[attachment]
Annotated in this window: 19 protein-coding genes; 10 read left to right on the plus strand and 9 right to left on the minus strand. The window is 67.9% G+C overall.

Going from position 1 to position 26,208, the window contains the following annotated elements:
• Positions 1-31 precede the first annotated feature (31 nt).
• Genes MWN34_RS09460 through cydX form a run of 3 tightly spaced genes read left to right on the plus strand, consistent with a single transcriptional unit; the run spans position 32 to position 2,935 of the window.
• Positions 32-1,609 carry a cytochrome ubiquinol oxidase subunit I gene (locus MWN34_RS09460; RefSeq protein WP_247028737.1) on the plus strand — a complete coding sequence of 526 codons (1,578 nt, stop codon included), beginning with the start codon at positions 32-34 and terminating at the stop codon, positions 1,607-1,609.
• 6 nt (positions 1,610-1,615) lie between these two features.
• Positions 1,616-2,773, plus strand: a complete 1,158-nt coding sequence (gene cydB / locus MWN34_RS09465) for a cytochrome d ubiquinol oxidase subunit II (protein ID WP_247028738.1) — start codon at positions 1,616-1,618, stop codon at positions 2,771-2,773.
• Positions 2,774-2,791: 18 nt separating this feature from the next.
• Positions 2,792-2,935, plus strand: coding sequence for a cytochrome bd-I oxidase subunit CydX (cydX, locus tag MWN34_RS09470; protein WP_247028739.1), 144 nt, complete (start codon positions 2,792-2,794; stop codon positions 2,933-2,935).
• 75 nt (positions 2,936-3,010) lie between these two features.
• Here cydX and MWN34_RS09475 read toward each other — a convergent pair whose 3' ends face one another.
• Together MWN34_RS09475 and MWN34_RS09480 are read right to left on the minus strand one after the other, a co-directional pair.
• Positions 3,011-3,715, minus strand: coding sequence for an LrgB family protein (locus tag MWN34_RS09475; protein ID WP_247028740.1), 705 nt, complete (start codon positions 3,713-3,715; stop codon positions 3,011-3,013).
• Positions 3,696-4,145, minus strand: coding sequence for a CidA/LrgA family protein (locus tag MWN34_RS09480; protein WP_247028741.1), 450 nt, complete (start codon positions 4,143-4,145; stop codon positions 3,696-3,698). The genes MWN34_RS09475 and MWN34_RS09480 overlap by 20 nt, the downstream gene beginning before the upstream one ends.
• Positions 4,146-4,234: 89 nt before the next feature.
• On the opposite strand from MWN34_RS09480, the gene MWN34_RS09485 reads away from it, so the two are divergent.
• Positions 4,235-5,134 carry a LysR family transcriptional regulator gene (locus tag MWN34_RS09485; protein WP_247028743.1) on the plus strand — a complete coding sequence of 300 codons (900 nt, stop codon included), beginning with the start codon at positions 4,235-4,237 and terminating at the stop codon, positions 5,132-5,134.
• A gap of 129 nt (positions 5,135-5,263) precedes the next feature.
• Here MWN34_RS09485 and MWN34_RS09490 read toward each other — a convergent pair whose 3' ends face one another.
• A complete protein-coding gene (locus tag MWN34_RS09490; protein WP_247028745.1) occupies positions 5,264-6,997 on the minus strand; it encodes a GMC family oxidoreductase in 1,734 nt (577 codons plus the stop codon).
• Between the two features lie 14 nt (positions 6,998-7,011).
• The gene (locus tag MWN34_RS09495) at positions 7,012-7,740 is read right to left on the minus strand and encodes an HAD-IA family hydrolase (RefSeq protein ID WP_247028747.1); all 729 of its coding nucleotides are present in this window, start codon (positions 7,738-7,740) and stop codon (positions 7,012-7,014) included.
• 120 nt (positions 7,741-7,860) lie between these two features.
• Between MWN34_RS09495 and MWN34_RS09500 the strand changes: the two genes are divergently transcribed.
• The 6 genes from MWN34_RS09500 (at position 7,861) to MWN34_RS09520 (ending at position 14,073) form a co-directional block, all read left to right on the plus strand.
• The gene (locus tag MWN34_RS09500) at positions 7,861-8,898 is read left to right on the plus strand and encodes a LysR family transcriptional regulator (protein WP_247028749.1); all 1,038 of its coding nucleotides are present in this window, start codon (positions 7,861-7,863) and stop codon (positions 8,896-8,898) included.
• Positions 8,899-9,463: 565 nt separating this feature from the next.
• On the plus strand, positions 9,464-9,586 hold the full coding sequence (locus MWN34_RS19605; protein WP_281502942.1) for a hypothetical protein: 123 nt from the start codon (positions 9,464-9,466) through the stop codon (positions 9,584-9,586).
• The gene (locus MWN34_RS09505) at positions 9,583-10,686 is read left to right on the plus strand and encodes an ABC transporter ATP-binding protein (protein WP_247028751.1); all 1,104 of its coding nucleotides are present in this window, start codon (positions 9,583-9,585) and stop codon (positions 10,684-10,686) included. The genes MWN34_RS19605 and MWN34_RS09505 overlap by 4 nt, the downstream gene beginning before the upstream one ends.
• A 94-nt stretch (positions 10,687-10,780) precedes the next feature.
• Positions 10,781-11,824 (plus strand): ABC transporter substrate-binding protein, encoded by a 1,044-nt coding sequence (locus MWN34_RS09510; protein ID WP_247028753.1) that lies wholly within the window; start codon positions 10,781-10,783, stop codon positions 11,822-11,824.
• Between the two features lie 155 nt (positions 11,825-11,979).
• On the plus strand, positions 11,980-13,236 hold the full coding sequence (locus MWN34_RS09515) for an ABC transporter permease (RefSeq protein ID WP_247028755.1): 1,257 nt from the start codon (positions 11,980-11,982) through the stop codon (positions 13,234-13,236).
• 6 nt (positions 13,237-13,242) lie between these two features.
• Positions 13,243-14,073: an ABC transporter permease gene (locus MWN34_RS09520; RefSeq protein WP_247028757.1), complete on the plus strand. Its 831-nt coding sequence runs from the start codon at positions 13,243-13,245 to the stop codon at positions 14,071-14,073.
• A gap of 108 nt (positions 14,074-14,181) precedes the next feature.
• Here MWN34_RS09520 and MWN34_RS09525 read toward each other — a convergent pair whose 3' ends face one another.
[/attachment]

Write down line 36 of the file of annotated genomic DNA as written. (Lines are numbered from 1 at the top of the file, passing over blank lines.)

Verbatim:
• A gap of 108 nt (positions 14,074-14,181) precedes the next feature.